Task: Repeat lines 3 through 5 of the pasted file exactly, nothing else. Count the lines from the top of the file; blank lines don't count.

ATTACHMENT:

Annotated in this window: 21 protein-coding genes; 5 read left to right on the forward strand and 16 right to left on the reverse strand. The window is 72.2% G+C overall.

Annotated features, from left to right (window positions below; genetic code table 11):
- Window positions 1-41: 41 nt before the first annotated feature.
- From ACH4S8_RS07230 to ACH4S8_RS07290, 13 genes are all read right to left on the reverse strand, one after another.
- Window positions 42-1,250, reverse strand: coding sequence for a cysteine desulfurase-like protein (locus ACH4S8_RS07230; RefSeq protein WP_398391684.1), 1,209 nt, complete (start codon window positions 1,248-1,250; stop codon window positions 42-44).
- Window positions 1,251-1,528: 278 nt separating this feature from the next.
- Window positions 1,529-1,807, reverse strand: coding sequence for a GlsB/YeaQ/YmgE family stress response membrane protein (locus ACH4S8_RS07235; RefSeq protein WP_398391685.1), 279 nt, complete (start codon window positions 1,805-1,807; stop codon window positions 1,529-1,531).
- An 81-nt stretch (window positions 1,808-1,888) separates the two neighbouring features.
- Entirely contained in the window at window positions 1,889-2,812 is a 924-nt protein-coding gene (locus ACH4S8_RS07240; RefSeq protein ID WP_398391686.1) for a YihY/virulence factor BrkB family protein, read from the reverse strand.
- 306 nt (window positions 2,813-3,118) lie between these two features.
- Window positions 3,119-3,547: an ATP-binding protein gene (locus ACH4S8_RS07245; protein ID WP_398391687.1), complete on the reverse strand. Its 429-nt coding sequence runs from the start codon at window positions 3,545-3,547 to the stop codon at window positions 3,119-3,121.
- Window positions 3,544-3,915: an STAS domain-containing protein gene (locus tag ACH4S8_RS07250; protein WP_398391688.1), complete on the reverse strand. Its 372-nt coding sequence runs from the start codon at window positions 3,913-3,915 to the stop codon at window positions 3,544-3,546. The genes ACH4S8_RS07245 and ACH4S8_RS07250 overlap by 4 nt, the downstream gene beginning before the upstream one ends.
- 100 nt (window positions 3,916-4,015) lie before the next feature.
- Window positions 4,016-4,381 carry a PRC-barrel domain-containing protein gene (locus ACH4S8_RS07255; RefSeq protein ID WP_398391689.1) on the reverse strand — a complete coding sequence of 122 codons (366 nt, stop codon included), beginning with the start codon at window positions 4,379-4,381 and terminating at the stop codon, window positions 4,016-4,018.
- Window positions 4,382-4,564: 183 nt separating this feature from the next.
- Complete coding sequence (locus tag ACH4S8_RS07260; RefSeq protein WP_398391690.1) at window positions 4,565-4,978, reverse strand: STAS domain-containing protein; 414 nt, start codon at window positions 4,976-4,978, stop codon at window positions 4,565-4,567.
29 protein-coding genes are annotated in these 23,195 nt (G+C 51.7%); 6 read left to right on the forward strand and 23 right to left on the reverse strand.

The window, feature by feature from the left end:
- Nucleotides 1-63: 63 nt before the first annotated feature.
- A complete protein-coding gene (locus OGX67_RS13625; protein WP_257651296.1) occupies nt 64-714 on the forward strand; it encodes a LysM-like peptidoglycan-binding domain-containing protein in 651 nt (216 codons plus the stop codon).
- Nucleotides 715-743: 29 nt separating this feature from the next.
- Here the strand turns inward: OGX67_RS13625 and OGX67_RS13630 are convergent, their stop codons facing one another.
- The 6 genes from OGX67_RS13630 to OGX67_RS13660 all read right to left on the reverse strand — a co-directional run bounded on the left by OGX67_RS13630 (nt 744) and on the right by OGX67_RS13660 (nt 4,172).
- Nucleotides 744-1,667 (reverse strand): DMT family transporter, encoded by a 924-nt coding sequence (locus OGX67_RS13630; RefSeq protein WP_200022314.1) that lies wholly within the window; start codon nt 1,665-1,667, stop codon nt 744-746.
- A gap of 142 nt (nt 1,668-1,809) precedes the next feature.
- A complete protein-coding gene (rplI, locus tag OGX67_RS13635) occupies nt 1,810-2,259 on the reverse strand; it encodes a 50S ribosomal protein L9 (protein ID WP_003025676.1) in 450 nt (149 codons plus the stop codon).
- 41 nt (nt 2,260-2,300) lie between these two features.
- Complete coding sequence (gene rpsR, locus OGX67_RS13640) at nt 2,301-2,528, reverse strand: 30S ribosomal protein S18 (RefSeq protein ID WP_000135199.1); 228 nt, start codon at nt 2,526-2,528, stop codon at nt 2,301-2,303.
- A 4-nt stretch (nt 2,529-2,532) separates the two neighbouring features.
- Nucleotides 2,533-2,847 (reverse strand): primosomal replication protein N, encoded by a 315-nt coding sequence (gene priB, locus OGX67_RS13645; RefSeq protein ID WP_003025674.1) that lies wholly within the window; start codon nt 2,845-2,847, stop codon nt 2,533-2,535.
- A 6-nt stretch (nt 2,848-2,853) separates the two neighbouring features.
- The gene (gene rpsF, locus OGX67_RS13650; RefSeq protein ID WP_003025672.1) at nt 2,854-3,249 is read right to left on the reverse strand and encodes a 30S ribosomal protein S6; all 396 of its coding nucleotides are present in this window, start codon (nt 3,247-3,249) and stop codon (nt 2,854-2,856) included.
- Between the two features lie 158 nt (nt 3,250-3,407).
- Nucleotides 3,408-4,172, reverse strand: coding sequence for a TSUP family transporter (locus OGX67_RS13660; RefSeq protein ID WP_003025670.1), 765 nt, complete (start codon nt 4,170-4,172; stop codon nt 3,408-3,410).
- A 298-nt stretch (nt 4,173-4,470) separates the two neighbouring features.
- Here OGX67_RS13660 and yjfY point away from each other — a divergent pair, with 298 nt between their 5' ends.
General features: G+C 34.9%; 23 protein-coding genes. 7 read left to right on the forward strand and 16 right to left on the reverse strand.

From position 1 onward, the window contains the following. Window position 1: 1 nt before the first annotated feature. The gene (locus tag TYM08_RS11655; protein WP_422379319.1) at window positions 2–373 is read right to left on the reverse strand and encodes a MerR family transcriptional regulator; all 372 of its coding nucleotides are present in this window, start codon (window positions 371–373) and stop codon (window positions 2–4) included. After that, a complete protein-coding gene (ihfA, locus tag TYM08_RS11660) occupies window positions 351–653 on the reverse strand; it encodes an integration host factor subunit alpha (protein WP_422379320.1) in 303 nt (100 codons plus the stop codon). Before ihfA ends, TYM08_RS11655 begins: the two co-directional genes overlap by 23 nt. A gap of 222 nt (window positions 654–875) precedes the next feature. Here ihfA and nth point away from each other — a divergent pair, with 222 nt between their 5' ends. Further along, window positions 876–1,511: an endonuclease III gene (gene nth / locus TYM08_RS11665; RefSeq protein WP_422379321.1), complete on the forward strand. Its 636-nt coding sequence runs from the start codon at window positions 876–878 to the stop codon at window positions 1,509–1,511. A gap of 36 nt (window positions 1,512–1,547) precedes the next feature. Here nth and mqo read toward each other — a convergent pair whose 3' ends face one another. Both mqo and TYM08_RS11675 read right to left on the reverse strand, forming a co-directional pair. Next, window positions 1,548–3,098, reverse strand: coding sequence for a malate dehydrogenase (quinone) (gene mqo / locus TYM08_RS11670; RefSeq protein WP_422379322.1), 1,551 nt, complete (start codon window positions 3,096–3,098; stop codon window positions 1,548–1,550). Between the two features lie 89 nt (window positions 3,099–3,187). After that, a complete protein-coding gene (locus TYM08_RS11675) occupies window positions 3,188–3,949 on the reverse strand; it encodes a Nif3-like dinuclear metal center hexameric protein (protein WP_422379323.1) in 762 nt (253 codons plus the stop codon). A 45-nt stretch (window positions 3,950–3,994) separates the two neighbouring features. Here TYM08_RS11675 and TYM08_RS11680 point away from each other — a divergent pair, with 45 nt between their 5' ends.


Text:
- Window positions 1-41: 41 nt before the first annotated feature.
- From ACH4S8_RS07230 to ACH4S8_RS07290, 13 genes are all read right to left on the reverse strand, one after another.
- Window positions 42-1,250, reverse strand: coding sequence for a cysteine desulfurase-like protein (locus ACH4S8_RS07230; RefSeq protein WP_398391684.1), 1,209 nt, complete (start codon window positions 1,248-1,250; stop codon window positions 42-44).